There’s still time left before the season starts, but so far the Dallas Cowboys haven’t had the splashiest offseason. The Cowboys lost key pieces like Amari Cooper, Randy Gregory, and La’el Collins, and some of the big-name free agents that were previously rumored to be attached to Dallas ended up elsewhere. This might not be the offseason Jerry Jones and company pushed all the chips to the center of the table, but that doesn’t mean the front office has sat on their hands all summer.
Even after losing pro bowlers and other key contributors early on this offseason, the Cowboys still weren’t far off from contention. The bulk of the Cowboys’ core of talent remained in Dallas, and the front office made several offseason moves to shore up the roster and keep the team competitive in 2022-23.
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Cowboys’ Best Offseason Moves
Retaining coordinators Kellen Moore and Dan Quinn
Once the Cowboys’ season ended a few months ago there was plenty of chatter about Kellen Moore and Dan Quinn bolting for a head coaching gig. Both coordinators had interviews around the league, but ultimately decided to stick around for another year in Dallas.
Since Moore took over as offensive coordinator in 2019 the Cowboys have had the number one gaining offense in the league every year, and last season they led the league in scoring as well. There was a lot of speculation last season that some franchise in the league would make Moore their next offensive wunderkind head coach, but when the dust settled Moore was committed to another year in Dallas.
Moore was outdueled in last season’s NFC Wild Card game against the 49’ers by Kyle Shanahan and another offensive upstart, Mike McDaniel who went on to beat Moore out for the Dolphins’ vacant head coaching job. Now 0-1 in the playoffs during his career as an offensive coordinator, the loss raised some questions about whether Moore’s offensive mind is as good as they say or if the Cowboys have just run up the score in enough NFC East games to inflate their team offensive statistics.
The truth is that the Cowboys were good offensively against playoff teams last season. Dallas averaged 29.6 points per game against playoff teams in 2021. Moore is still one of the top offensive coordinators in the league. Bringing him back for another year was a win for the Cowboys this offseason.
Contrary to Moore, there was little debate about whether the Cowboys should bring back Dan Quinn as Dallas’ defensive coordinator. Granted, Quinn was aided by the arrival of Micah Parsons and a breakout year from Trevon Diggs and others in Dallas’ defense, but Quinn’s turnaround of such a dismal defense from the 2020 season into a serviceable one last year is a credit to his abilities.
The product Quinn helped put on the field speaks for itself, but Quinn’s impact in the locker room is one that shouldn’t be underestimated. Quinn is a defensive coach that has earned a lot of respect in the NFL since his days helming the Legion of Boom in Seattle. Having him in the clubhouse teaching the younger members of Dallas’ defense is valuable. Micah Parson’s reaction to hearing Quinn would return as Dallas’ defensive coordinator tells you all you need to know about how highly the players think of their defensive coordinator.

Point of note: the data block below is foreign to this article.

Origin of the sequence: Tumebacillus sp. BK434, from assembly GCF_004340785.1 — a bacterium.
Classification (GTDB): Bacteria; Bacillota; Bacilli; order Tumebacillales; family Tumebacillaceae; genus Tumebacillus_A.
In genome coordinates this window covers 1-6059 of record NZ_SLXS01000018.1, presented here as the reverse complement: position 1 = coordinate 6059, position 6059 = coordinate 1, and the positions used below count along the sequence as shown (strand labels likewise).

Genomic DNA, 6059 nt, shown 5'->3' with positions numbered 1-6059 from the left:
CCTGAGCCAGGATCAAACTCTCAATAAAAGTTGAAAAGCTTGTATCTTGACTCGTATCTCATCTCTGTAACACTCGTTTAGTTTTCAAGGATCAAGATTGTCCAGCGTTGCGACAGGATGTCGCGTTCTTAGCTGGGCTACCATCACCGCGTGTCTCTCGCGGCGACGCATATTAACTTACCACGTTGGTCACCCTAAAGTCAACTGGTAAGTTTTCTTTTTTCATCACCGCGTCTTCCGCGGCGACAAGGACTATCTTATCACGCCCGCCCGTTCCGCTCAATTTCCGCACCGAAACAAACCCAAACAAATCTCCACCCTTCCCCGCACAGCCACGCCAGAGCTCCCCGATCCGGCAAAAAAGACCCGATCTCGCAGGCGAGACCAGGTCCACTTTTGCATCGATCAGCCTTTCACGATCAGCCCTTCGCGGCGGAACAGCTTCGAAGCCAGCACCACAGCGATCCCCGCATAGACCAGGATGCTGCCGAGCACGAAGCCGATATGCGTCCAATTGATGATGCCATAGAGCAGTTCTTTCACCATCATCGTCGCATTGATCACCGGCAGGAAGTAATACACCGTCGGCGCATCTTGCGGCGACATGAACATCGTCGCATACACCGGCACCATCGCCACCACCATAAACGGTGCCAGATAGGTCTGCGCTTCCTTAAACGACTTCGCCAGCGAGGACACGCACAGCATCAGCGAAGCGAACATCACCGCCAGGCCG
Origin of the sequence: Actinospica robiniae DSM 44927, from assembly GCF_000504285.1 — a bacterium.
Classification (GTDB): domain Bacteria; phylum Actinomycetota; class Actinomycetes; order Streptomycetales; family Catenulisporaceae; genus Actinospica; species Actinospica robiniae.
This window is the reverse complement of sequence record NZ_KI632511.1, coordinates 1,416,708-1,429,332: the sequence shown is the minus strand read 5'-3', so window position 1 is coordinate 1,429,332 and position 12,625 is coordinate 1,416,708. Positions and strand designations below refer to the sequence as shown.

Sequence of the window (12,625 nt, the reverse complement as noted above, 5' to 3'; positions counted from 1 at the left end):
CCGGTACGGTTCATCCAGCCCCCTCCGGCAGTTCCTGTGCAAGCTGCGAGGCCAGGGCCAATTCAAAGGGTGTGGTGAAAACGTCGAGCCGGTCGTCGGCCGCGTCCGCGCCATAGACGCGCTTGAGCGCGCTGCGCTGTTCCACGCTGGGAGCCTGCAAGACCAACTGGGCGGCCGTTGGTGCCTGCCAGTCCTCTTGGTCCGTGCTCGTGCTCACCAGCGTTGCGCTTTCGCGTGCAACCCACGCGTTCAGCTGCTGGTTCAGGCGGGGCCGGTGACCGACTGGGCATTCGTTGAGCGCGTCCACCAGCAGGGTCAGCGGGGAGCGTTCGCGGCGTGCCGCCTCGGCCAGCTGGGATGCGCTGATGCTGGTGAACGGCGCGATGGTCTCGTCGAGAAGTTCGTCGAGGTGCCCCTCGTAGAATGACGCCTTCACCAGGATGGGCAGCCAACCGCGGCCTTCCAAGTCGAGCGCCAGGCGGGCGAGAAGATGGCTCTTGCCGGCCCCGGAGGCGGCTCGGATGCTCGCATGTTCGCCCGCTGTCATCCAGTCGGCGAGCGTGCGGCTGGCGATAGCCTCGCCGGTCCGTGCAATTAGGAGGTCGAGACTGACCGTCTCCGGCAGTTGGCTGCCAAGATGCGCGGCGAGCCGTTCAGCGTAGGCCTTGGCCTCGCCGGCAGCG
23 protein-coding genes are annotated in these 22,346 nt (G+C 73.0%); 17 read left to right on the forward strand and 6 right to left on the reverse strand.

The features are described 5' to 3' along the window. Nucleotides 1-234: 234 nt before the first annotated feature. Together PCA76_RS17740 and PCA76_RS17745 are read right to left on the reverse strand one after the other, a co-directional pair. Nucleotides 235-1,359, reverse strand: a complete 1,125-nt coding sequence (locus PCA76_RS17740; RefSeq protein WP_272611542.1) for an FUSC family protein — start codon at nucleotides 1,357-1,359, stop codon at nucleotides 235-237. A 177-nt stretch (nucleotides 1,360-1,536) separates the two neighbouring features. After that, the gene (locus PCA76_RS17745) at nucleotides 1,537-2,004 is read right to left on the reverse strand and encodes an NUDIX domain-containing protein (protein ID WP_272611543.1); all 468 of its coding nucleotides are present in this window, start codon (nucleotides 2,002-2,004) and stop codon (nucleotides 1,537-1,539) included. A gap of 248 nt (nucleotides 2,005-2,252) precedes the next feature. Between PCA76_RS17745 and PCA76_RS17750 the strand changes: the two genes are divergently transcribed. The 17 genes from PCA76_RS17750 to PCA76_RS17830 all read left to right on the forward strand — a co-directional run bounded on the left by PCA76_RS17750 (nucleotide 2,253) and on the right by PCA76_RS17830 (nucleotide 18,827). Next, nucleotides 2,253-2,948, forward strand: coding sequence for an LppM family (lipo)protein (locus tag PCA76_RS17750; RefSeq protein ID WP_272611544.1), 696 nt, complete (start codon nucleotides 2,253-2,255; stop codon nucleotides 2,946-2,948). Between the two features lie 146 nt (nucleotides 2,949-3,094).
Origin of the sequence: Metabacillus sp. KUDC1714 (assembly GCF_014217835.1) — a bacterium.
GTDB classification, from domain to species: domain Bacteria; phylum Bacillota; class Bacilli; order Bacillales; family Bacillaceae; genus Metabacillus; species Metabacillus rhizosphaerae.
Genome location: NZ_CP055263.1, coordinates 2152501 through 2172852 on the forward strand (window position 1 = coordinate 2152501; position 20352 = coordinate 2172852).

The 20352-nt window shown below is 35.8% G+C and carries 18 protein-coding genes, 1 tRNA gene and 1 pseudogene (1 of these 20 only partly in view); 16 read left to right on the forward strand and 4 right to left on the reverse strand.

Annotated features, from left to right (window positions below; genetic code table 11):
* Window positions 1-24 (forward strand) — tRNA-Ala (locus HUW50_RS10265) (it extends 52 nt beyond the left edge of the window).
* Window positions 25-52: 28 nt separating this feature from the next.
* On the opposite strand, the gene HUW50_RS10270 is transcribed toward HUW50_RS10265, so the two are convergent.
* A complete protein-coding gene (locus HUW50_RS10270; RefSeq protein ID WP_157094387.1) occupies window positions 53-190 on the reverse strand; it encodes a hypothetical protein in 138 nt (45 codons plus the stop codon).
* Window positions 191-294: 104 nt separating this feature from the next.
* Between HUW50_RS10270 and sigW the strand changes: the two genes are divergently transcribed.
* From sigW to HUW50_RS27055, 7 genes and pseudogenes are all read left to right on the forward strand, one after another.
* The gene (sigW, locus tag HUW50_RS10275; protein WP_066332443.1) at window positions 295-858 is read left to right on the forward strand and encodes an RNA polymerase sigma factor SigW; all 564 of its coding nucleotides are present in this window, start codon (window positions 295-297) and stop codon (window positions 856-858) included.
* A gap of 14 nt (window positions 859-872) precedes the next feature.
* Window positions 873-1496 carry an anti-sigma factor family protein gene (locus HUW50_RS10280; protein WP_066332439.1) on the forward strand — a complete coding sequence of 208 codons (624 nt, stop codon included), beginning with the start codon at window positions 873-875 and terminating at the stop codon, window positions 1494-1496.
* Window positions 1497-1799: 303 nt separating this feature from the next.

The Cowboys’ 2022 draft class
The Cowboys have been known not to pass on the best player available in the draft. It was that principle that landed them CeeDee Lamb in 2020, but this year’s draft class addressed a few more immediate needs for the Cowboys. First-round pick Tyler Smith shored up an inconsistent offensive line, Sam Williams added pass-rushing depth to the team in the wake of Randy Gregory’s departure, and Jalen Tolbert is expected to start at wide receiver in the early stages of next season while Michael Gallup recovers from surgery.
It’s hard to expect rookies to step in right away and replace the production of the players Dallas lost this offseason, or to fix things that were wrong with the team from a season ago. They are rookies, after all. But in an offseason that the Cowboys were not overly active in the free agent market, it’s clear that the front office felt they could plug some holes through the draft. Time will tell if the players they brought in are up to the task.
Re-signing Jayron Kearse and Malik Hooker
Maybe no bigger question mark on the Cowboys’ roster last season was at the safety position. Dallas bought low on a former first-round pick in Malik Hooker and placed a ton of trust in Jayron Kearse by thrusting him into an everyday role he had never played before in the NFL. The pair of gambles paid off nicely, and suddenly the Cowboys had to make a decision on whether to bring both Kearse and Hooker back in the same offseason.
The Cowboys pulled the trigger on both Kearse and Hooker, inking two-year deals for each of the veteran safeties. Bringing Kearse back keeps the Dallas secondary competitive against tight ends and bigger wide receivers, and Hooker’s versatility in limited snaps last season makes him an important piece for Dallas in terms of both running and passing defense.